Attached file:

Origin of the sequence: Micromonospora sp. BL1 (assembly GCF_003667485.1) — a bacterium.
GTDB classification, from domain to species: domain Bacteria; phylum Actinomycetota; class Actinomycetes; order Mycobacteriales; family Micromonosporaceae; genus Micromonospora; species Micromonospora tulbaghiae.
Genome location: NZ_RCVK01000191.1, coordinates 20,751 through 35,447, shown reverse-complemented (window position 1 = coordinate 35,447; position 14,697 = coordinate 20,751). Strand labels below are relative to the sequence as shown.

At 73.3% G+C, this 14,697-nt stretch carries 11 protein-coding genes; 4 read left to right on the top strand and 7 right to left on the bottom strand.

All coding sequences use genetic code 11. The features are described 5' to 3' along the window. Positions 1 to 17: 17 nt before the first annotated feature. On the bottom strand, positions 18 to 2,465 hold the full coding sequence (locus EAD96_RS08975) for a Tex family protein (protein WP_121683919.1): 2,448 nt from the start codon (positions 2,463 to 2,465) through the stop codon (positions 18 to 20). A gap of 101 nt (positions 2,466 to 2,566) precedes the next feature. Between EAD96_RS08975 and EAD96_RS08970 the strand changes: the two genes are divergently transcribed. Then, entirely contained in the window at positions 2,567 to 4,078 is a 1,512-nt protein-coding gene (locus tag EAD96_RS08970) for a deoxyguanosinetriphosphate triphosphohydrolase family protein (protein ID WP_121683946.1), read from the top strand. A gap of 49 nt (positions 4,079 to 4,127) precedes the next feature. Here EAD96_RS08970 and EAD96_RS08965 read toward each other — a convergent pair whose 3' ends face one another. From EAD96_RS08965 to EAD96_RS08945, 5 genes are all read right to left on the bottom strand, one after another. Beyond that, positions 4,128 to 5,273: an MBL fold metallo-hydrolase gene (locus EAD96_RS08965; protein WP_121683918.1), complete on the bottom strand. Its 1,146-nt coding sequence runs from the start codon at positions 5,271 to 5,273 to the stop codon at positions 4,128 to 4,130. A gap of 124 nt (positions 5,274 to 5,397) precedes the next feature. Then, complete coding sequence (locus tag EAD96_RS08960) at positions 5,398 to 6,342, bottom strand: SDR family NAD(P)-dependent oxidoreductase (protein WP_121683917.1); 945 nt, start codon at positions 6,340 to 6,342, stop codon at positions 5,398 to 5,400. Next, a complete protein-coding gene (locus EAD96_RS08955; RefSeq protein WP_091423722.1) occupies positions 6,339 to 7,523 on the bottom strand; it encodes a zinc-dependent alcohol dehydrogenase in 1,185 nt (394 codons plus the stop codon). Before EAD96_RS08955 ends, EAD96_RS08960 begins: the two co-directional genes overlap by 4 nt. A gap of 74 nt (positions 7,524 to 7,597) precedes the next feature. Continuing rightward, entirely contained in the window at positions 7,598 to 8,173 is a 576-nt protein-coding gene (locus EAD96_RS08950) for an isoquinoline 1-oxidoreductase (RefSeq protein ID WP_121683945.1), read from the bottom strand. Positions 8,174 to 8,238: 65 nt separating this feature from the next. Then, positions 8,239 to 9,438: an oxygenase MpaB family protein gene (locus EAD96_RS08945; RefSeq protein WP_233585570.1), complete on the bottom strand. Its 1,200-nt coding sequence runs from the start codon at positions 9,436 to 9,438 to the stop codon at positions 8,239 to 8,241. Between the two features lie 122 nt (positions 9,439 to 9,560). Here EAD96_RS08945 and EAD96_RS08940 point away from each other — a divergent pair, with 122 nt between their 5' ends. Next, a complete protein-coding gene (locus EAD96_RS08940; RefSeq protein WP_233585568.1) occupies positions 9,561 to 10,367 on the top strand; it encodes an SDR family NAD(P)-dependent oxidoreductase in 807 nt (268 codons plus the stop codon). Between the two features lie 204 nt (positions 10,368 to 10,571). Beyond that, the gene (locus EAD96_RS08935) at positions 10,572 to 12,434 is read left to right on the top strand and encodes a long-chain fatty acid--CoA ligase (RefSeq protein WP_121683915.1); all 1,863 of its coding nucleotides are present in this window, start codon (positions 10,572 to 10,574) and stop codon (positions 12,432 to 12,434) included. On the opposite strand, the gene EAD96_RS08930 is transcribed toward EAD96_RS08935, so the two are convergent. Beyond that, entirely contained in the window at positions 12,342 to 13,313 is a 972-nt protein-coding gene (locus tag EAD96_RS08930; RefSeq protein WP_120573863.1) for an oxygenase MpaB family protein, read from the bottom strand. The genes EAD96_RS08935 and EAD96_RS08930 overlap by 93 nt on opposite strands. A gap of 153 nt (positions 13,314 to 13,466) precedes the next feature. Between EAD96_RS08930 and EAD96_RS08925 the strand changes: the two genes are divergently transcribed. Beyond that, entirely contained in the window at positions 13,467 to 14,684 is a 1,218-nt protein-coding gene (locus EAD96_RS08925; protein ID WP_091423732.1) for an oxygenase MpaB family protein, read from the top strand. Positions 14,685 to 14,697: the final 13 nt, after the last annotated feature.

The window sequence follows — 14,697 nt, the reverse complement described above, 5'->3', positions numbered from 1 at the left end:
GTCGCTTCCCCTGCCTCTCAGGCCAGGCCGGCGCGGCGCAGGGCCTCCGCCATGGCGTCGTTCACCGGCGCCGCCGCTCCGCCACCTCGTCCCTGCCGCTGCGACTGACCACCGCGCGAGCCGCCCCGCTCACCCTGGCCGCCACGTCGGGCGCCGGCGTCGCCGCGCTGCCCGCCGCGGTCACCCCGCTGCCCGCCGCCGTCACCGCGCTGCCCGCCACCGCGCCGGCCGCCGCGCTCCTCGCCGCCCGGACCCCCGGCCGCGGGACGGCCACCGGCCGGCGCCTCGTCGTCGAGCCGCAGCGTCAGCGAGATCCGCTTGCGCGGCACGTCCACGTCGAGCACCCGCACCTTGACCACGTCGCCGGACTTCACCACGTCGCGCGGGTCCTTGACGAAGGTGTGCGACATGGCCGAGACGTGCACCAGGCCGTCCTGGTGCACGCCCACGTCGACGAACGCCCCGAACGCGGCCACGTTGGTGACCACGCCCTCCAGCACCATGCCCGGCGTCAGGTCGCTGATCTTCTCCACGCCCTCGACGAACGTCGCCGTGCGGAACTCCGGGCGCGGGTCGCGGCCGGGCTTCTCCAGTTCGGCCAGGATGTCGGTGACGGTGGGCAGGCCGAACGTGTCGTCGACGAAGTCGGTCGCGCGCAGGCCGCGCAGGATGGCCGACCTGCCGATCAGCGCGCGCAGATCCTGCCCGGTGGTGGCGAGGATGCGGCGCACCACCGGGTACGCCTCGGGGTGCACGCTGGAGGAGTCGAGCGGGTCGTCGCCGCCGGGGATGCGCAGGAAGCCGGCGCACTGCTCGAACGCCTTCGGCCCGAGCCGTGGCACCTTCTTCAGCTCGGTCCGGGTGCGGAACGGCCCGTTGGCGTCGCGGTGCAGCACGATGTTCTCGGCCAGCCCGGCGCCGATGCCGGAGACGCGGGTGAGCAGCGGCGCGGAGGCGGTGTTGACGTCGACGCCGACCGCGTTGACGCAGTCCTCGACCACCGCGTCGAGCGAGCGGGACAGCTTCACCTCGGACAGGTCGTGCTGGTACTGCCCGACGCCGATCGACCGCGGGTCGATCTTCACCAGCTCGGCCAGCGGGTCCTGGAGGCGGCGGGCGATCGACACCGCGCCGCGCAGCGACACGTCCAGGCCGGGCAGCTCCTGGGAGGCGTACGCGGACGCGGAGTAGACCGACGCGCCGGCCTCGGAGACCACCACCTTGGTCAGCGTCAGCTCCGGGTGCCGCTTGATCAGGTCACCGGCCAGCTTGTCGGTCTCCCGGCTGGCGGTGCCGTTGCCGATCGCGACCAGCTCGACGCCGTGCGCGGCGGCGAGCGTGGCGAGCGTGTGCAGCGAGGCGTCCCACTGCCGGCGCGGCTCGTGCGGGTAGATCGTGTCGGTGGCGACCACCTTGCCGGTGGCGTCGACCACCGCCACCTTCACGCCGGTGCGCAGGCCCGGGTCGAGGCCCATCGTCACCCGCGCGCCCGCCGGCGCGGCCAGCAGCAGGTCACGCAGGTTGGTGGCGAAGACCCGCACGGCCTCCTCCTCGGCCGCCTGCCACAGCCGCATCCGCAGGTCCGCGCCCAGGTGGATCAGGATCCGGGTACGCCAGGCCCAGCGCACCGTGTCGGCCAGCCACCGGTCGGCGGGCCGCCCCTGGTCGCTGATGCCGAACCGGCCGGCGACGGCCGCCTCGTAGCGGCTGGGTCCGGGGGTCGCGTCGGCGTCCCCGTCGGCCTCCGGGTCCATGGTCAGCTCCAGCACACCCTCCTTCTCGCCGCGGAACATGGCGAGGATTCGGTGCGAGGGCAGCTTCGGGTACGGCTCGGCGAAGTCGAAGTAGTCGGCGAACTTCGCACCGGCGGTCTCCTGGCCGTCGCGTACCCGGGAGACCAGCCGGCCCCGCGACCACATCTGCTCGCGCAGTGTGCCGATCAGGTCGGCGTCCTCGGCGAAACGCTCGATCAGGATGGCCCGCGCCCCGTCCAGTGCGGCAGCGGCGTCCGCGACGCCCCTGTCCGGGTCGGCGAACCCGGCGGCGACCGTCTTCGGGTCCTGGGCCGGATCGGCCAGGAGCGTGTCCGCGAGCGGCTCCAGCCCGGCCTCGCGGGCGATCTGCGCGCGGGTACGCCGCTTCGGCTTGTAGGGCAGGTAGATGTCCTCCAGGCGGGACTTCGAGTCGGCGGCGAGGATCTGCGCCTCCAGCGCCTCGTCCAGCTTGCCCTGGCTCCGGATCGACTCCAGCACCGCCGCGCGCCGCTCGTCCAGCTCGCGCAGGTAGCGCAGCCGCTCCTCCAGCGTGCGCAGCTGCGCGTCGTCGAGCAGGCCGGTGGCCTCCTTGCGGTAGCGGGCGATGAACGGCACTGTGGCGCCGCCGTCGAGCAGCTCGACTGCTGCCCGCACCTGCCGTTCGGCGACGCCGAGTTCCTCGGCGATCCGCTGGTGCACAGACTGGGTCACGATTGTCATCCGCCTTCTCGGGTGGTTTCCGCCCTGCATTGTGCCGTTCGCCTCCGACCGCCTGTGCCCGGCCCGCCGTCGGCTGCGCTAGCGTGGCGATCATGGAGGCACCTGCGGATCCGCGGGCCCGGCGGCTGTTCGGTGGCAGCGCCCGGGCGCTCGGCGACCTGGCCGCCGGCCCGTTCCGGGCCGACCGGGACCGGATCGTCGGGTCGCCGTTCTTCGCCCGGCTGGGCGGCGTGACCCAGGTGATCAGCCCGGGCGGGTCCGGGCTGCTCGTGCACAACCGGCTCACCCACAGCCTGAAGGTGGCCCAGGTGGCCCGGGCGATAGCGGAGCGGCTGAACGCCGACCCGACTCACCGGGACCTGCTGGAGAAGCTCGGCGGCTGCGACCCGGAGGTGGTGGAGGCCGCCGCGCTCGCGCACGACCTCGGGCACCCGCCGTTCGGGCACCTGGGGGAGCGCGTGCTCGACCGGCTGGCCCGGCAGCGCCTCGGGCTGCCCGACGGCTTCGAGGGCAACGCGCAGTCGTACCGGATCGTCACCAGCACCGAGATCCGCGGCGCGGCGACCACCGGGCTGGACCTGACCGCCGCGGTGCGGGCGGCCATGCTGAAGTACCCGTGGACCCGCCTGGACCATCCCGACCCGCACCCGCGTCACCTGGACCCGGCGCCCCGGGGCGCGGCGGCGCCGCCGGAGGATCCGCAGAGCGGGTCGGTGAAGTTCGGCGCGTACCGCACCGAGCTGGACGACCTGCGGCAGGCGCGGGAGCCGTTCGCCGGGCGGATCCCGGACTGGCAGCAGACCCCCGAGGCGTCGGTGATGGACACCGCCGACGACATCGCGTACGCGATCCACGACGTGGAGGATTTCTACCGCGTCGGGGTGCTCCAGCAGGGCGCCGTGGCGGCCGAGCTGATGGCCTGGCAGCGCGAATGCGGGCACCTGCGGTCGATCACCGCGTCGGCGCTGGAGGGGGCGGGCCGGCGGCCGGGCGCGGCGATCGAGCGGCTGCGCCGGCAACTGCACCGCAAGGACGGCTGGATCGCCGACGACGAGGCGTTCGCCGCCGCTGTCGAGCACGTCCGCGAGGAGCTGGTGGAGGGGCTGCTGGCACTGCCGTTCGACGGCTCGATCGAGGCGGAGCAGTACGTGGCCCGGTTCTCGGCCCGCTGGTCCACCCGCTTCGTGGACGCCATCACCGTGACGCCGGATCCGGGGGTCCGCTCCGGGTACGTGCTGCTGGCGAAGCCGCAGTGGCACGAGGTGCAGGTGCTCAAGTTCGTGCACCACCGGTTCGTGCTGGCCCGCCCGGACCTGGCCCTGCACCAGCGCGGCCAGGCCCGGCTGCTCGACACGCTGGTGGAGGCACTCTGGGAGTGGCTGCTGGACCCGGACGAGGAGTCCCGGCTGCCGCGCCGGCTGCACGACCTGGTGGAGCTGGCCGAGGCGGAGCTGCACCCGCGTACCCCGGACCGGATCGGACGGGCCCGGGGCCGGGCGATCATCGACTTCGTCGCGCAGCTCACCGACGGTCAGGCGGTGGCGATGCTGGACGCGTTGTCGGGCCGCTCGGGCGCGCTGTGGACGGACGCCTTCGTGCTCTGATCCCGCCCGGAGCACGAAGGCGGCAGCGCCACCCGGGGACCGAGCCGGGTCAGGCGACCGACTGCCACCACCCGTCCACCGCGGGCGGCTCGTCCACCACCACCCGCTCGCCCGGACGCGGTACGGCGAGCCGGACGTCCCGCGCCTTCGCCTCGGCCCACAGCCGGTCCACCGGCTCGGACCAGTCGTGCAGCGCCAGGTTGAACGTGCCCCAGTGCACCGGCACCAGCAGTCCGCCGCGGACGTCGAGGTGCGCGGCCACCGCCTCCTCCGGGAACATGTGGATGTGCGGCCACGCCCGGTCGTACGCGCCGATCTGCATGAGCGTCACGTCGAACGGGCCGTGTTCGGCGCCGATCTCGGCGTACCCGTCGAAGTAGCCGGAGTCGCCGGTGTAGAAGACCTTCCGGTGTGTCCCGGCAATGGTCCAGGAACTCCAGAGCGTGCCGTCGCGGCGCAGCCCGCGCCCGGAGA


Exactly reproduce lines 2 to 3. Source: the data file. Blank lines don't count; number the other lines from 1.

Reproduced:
GTDB classification, from domain to species: domain Bacteria; phylum Actinomycetota; class Actinomycetes; order Mycobacteriales; family Micromonosporaceae; genus Micromonospora; species Micromonospora tulbaghiae.
Genome location: NZ_RCVK01000191.1, coordinates 20,751 through 35,447, shown reverse-complemented (window position 1 = coordinate 35,447; position 14,697 = coordinate 20,751). Strand labels below are relative to the sequence as shown.